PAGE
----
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Theory Analysis

Theory Analysis

Unlike other criminology theories, the social control theory tends to find an explanation of the origin of criminal behavior in individuals, and it focuses on external factors. This theory tries to establish a correlation between an individual’s deviant behavior and crime. It postulates a shared belief in social justice and encourages individuals to obey social norms and rules. The social control theory serves to provide certain control over individuals with deviant behavior with the aim to maintain social order.

The social control theory provides the best foundation to explain why crimes occur. Social control theorists insist that, to some extent, all individuals have the potential to violate the law (Maguire & Duffee, 2008). Unfortunately, the modern society offers various opportunities for illegal activities. For example, criminal activities such as car theft and drug abuse have become exciting pastimes in the United States that require adequate control. Considering the attraction of crimes, social control theorists wonder why people obey the rules of society. They argue that people obey the law because behavior and passions are controlled by external and internal forces (Gaines & Miller, 2015). Some individuals have self-control – a strong moral sense that renders them incapable of hurting others and violating social norms.

The theory under discussion is currently releant and effective in law enforcement because it helps prevent crime and moderate behavior. Payne (2012) believes that deviance and crime occur because of inadequate constraints. According to control theories, humans need to be constrained because of their orientation toward self-preservation, and there are different forms of control that help maintain order within society. However, at times, these mechanisms of control fail, resulting in deviant or even criminal behavior. Bonding to the social order plays a significant role in the development of social control theories. Some theorists, like Ivan Nye, proposed the following types of control: direct, indirect, internal, and through needs satisfaction (Maguire & Duffee, 2008). Direct control presupposes the application of punishment for deviant behavior, and compliance with the laws is controlled by authority figures or a family. Indirect control, in its turn, is provided by those who can influence behavior, for example, parents, friends, etc. Further, internal control is based on self-control that identifies ethical and moral norms of conduct. Lastly, control through needs satisfaction means that when all needs are met, there is no reason for criminal behavior.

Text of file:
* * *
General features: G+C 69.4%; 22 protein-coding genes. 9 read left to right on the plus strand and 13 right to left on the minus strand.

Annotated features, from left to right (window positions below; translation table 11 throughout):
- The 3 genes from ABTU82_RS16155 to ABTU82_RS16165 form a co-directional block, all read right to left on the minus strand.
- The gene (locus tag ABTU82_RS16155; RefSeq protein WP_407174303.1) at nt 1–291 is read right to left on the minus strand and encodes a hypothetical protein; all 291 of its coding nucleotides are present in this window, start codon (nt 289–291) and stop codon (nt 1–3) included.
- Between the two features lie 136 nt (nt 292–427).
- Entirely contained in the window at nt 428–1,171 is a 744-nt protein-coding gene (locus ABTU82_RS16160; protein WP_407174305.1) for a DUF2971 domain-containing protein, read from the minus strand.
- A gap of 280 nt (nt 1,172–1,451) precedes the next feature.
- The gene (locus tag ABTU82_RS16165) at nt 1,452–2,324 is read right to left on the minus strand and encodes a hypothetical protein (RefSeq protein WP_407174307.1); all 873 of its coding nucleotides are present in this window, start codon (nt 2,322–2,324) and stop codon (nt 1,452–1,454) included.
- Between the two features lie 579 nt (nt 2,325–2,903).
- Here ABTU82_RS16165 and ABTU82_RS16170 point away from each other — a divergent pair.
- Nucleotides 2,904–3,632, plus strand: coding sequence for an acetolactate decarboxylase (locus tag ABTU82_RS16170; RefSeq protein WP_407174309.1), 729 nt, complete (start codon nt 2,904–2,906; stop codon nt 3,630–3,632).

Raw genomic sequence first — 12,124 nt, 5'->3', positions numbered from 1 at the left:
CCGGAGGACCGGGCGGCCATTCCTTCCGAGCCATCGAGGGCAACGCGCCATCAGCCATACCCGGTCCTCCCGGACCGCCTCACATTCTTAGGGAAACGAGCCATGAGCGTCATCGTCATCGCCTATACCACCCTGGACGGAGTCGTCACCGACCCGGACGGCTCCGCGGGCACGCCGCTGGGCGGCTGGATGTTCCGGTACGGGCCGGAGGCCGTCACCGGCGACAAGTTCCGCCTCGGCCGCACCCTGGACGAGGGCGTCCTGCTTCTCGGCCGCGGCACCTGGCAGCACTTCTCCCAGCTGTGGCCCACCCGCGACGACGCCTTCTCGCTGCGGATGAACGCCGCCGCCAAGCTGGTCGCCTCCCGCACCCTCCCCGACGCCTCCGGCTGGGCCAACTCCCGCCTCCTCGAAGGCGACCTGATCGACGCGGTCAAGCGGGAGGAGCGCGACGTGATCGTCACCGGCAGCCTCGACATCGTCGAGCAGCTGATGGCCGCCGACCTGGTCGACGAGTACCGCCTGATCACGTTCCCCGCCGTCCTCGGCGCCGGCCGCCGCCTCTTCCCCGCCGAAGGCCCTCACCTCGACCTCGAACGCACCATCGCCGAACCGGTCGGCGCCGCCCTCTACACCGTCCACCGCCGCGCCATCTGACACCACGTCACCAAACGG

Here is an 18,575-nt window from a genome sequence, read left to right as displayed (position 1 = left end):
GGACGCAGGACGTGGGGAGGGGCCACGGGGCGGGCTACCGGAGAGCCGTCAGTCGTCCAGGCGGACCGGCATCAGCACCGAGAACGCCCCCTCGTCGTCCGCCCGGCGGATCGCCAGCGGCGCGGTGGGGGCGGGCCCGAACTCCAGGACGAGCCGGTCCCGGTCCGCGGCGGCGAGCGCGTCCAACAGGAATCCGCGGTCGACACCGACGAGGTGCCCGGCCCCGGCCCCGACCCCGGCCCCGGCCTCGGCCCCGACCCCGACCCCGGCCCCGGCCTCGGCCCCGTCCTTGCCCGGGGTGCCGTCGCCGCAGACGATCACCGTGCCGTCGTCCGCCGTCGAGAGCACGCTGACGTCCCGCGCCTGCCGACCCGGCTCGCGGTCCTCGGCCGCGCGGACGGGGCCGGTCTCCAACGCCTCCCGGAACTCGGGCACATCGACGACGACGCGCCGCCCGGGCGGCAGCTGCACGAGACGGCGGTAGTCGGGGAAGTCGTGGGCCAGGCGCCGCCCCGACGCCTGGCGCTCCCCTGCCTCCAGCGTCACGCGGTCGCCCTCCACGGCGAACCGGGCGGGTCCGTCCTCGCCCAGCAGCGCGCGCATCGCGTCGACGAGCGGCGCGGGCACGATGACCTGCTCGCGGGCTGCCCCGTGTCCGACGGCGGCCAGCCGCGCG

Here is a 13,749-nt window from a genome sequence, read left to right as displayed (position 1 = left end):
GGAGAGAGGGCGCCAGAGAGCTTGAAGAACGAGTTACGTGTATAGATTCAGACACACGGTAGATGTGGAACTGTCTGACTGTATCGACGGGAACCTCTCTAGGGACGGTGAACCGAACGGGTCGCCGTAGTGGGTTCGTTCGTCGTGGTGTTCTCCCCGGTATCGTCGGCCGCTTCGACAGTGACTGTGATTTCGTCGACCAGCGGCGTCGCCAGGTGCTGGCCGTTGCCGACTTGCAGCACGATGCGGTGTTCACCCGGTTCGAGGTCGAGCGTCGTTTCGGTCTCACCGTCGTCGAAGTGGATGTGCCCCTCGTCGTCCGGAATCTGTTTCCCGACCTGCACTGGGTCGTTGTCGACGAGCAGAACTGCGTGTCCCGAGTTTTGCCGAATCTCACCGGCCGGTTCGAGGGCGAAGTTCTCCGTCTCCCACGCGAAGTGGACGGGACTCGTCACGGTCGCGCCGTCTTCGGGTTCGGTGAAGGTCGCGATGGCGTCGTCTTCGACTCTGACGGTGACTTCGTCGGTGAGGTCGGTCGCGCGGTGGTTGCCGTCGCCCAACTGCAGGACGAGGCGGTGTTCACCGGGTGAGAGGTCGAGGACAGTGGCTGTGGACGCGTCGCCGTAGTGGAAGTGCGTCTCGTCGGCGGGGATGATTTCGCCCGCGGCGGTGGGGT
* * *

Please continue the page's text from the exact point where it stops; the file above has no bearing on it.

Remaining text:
The theory under discussion provides the most complete approach to understanding criminality. Gaines and Miller (2015) assume that it is based on the public opinion, religion, customs, laws, personality, morality, and other factors. Many professionalss believe that the most effective means of control are education and family because they are able to provide a deep insight into the nature of a criminal. It is important for criminals to feel somebody’s care and assistance. In fact, many criminals have deviant behavior because of their childhood and the environment where they grew up. Thus, most of them are from the families that have experienced different problems, such as abuse, unemployment, poverty, etc.

Social control seems to be the most effective theory in law enforcement. It explains why people confirm to societal norms and why they refrain from committing crimes. Social control is an important tool for criminals who are not able to evaluate and control their criminal actions, tending to put this responsibility onto others (Kempf-Leonard & Morris, 2012). The social control theory motivates individuals to act in accordance with social order and moral values. It teaches criminals how to distinguish between decent and criminal behavior and helps them become valuable citizens of their society.

In conclusion, the social control theory is allows to control individuals with deviant behavior who are in the risk group of committing a crime. It helps them find their place in the society and prevents them from misbehavior. Social control is the most effective theory in law enforcement because it provides the most complete approach to understanding criminality.

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